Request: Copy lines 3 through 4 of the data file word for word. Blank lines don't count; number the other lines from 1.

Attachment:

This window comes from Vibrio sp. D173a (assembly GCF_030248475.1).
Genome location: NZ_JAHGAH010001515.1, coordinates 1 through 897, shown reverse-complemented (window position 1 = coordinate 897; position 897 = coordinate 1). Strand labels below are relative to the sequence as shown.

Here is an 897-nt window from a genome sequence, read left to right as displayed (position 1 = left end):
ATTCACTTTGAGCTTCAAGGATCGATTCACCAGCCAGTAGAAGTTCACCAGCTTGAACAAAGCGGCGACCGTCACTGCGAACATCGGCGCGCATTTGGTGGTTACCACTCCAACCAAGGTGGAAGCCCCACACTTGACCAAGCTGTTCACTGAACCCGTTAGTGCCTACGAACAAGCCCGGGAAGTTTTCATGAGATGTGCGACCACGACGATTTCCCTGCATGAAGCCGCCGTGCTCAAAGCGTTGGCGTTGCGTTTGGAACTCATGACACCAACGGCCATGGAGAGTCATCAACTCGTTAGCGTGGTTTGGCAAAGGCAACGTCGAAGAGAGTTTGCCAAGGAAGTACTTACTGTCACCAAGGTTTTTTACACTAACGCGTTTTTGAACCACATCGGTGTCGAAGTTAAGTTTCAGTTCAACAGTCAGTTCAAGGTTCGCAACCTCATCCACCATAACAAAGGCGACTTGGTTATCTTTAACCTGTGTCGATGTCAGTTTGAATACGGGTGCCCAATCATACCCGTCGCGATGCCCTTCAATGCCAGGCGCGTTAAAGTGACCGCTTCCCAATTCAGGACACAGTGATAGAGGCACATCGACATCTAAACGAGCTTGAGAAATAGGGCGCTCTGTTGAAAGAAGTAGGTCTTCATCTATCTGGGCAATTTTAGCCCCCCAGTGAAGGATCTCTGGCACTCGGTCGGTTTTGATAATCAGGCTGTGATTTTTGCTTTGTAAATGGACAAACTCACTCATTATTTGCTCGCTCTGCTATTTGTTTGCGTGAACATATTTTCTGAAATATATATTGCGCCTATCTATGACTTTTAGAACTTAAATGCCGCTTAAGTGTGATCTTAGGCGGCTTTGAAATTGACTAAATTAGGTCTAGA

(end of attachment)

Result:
Here is an 897-nt window from a genome sequence, read left to right as displayed (position 1 = left end):
ATTCACTTTGAGCTTCAAGGATCGATTCACCAGCCAGTAGAAGTTCACCAGCTTGAACAAAGCGGCGACCGTCACTGCGAACATCGGCGCGCATTTGGTGGTTACCACTCCAACCAAGGTGGAAGCCCCACACTTGACCAAGCTGTTCACTGAACCCGTTAGTGCCTACGAACAAGCCCGGGAAGTTTTCATGAGATGTGCGACCACGACGATTTCCCTGCATGAAGCCGCCGTGCTCAAAGCGTTGGCGTTGCGTTTGGAACTCATGACACCAACGGCCATGGAGAGTCATCAACTCGTTAGCGTGGTTTGGCAAAGGCAACGTCGAAGAGAGTTTGCCAAGGAAGTACTTACTGTCACCAAGGTTTTTTACACTAACGCGTTTTTGAACCACATCGGTGTCGAAGTTAAGTTTCAGTTCAACAGTCAGTTCAAGGTTCGCAACCTCATCCACCATAACAAAGGCGACTTGGTTATCTTTAACCTGTGTCGATGTCAGTTTGAATACGGGTGCCCAATCATACCCGTCGCGATGCCCTTCAATGCCAGGCGCGTTAAAGTGACCGCTTCCCAATTCAGGACACAGTGATAGAGGCACATCGACATCTAAACGAGCTTGAGAAATAGGGCGCTCTGTTGAAAGAAGTAGGTCTTCATCTATCTGGGCAATTTTAGCCCCCCAGTGAAGGATCTCTGGCACTCGGTCGGTTTTGATAATCAGGCTGTGATTTTTGCTTTGTAAATGGACAAACTCACTCATTATTTGCTCGCTCTGCTATTTGTTTGCGTGAACATATTTTCTGAAATATATATTGCGCCTATCTATGACTTTTAGAACTTAAATGCCGCTTAAGTGTGATCTTAGGCGGCTTTGAAATTGACTAAATTAGGTCTAGA